US Supreme Court lets PLO off hook for terrorism

Court says families of US citizens killed in PLO terror attacks cannot sue for damages under US anti-terrorism laws.

AFP,

US Supreme Court
US Supreme Court
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The US Supreme Court Monday rejected a bid to make the Palestine Liberation Organization pay $655 million in damages to victims of six attacks in Israel.

The court's decision aligned with the view of President Donald Trump's administration, which in this case saw no reason for the high court to intervene despite strains in US relations with the PLO.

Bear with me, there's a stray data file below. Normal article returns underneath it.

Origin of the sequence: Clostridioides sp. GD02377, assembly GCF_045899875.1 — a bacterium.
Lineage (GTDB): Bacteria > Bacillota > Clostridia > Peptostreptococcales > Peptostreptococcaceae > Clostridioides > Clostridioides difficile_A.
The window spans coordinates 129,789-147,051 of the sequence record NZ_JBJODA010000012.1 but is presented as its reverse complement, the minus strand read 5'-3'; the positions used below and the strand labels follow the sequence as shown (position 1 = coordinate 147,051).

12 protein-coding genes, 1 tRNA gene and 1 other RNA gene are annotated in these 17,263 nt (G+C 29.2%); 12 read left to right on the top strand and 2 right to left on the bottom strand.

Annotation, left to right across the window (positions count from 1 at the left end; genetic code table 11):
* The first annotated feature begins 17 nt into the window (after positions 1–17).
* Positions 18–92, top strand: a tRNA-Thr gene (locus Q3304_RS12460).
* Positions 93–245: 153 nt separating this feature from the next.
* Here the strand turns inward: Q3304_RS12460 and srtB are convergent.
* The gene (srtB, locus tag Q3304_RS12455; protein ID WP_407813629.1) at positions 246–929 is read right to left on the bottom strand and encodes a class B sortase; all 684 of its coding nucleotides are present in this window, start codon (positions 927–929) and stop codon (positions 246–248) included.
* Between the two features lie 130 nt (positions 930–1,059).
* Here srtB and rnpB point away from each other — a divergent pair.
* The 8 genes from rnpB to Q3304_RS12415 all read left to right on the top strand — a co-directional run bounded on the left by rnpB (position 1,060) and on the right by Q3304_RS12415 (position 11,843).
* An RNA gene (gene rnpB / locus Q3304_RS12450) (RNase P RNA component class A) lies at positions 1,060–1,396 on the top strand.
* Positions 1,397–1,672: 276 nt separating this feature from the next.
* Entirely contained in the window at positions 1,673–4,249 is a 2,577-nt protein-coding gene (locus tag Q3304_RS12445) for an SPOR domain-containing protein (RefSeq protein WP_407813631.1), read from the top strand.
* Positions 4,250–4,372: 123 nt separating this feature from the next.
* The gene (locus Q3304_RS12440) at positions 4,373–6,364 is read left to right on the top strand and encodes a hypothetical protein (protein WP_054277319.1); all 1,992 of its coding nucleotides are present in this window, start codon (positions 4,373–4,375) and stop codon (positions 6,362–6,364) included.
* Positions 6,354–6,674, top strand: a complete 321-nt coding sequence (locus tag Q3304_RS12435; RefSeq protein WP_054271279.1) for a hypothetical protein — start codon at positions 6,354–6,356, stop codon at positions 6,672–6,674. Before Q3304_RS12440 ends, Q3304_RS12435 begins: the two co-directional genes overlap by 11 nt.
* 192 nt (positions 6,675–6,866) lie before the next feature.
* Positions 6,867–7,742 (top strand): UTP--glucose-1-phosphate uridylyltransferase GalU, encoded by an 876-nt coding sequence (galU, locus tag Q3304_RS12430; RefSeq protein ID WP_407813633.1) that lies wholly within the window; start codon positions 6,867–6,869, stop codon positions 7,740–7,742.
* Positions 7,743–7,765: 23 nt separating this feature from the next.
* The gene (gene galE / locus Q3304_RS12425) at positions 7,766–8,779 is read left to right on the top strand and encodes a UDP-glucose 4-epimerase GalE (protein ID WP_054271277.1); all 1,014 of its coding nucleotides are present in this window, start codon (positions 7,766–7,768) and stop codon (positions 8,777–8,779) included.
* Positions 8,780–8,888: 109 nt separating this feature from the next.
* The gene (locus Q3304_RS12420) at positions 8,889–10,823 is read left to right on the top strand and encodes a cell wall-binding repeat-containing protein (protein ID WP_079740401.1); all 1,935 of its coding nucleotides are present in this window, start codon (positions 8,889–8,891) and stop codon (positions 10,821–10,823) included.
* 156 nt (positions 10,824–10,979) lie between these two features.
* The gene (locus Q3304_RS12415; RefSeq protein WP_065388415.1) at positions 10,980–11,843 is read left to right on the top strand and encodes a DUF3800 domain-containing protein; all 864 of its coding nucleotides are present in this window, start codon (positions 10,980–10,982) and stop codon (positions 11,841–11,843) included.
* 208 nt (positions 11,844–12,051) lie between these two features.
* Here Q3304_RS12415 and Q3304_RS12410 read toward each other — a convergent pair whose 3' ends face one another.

The court upheld a New York appeals court ruling that in 2016 found that the US courts lacked jurisdiction over attacks in Israel, even though Americans were among the dead and wounded.

The attacks were carried out between 2002 and 2004 by militants of Hamas or the Al-Aqsa Martyrs Brigades, the armed wing of the PLO's largest faction, Fatah, which governs the Palestinian Authority.

A jury in 2015 had awarded American survivors of the attacks and relatives of those killed $218.5 million in damages after they sued the PLO and the Palestinian Authority in New York.

The award was automatically tripled to $655 million under US anti-terrorism laws.

The US government at the time expressed concern that the award would bankrupt the Palestinian Authority.


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